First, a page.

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Retro boosters: past, present and future intertwine in the new space race

Retro boosters: past, present and future intertwine in the new space race

Russian space agency Roscosmos is looking beyond recent high-profile failures with a new long-term development strategy. But it can't quite shake off the past, argues Olga Shvarova

11 September 2013

The rocket lasted less than a minute before it crashed to earth in flames. That it was in July. Yesterday, 17 September, the launch of Russia’s revolutionary new liquid-propellant Proton-M rocket was yet again delayed, after engineers discovered a fault in the first stage. It seems as if Russia might no longer be capable of managing a hi-tech space industry. The possible reasons are obvious: outdated Soviet equipment and infrastructure, and the loss of qualified engineers to migration. To tackle the need for structural reform and increased funding, Roscosmos, the Russian Federal Agency, submitted a long-term plan to the government in March, which was ultimately approved. But, although the plan is designed to save the future of Russian space exploration, it leans heavily on the past.

Readers of the strategy, which runs up to 2030, may well be struck by a sense of déjà vu: many of the goals mentioned are targets that the Soviet Union failed to achieve at the glorious height of its space programme, such as the launch of a mission to Mars and a manned flight around the moon. Not trivial tasks in themselves, it’s true, but hardly breaking news either. NASA has already accomplished both: Roscosmos hurrying to catch up with the American agency is far from inspiring.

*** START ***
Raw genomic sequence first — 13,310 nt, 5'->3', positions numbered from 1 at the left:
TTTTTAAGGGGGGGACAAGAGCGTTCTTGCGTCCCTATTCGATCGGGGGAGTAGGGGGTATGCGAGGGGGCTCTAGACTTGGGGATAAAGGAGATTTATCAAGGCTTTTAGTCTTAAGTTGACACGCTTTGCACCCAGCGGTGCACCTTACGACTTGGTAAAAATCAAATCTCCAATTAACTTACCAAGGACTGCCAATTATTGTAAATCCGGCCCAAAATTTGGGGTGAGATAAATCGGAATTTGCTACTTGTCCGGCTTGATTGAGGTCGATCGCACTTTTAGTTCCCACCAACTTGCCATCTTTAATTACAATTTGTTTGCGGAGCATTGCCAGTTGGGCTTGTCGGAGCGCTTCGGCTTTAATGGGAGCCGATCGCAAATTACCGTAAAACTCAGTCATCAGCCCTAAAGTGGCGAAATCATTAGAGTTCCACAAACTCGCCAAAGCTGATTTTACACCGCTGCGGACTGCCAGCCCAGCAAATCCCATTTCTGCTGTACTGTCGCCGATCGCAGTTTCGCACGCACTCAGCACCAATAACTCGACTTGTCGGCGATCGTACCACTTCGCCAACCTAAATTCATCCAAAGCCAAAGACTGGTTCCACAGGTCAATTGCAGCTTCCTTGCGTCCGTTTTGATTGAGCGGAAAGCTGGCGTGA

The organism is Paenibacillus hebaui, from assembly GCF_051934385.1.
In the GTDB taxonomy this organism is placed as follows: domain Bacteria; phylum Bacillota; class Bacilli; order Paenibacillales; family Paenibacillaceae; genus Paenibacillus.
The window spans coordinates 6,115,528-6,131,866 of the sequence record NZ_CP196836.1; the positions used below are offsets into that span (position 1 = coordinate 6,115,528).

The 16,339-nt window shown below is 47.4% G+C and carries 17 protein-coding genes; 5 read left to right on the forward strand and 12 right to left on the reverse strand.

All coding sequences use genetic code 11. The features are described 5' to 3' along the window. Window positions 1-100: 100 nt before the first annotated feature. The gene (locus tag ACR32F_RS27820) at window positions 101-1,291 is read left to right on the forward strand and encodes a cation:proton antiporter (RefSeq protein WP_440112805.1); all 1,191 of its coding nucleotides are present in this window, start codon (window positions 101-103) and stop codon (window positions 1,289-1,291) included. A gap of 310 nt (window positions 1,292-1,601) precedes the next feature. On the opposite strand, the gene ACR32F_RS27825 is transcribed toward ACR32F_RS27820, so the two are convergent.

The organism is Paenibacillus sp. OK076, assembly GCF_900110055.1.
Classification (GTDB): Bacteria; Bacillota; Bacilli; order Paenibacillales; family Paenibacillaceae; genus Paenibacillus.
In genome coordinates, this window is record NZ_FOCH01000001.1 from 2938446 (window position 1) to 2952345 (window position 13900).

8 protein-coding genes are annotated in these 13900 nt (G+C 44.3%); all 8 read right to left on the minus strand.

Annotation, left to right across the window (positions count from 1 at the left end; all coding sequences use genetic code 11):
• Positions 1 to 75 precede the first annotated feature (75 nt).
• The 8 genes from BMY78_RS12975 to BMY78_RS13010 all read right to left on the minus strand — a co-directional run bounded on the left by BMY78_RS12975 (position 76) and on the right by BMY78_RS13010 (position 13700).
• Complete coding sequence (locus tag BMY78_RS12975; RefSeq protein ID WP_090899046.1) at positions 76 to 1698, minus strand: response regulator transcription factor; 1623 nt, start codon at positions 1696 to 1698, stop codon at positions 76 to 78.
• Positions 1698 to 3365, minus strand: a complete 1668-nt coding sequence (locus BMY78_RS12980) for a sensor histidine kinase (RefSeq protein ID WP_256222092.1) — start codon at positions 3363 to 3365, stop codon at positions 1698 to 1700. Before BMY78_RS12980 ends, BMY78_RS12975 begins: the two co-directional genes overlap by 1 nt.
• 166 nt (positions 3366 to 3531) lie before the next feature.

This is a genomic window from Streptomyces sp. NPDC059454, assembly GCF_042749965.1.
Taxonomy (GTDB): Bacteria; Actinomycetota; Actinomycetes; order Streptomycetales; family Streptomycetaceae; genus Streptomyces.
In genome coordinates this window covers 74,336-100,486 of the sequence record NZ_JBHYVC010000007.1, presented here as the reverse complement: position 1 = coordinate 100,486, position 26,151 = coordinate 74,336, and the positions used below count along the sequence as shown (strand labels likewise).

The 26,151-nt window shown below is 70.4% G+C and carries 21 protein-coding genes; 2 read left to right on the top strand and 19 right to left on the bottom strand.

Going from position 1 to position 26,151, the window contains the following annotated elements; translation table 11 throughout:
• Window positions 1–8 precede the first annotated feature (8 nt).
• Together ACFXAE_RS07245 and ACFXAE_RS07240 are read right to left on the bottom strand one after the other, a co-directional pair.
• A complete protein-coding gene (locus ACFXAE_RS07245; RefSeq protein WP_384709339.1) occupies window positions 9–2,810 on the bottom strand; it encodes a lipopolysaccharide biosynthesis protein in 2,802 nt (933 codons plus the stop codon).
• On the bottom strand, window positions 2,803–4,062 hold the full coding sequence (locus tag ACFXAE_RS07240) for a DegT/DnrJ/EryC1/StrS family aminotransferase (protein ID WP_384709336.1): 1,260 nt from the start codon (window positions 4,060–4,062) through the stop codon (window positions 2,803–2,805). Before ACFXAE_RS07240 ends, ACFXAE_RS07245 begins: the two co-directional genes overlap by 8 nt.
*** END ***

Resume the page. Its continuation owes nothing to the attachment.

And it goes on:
The unsuccesful launch of the Proton-M rocket in July

There are reasons to get excited, however: plans are afoot for an even more experimental engine — a nuclear, electric ion propulsion device capable of supporting interplanetary missions. Although this is another idea from the Sixties (it was first suggested by Soviet space scientists, Mstislav Keldysh, Igor Kurchatov and Sergei Korolev), it’s never been pulled off on a manned vehicle, and if successful, it could put Russia in the lead in a rebooted space race. In conjunction with plans for cargo vehicles, geosynchronous satellites or manned spacecraft shuttling between Earth and lunar orbit, which suggest a renewed interest in lunar exploration, it seems as if Russia is in actual fact regaining it’s cosmic confidence.

The Russian desire to explore, exploit and ultimately populate the solar system is not at all a modern feature, or even a Soviet one, but rather predates the space exploration industry it inspired. At the root of it lies a fascinating and often bizarre philosophical movement called cosmism, popular with Russian scientists at the beginning of the 20th century.

“Tsiolkovsky introduced the philosophy of panpsychism, a sinister form of anthropocentric perfectionism with a eugenic streak”

Cosmism was a remarkable amalgamation of materialism with the elements of classical ethics, Orthodox Christianity and the Eastern spiritual tradition, and was used by the popular writers of the time to create an image of a universal proletarian — a tribute to physical labour, technical progress and the collective power of the mankind. Ideas related to cosmism can be found in the works of the most prominent Russian philosophers and writers of the early Soviet period, like geochemist Vladimir Vernadksy, philosophers Vladimir Solovyov and Nikolai Berdyaev, and writer Andrei Platonov, all of whom channeled the transhumanist ideals of cosmism. Konstantin Tsiolkovsky, the father of the Soviet space programme, was no exception.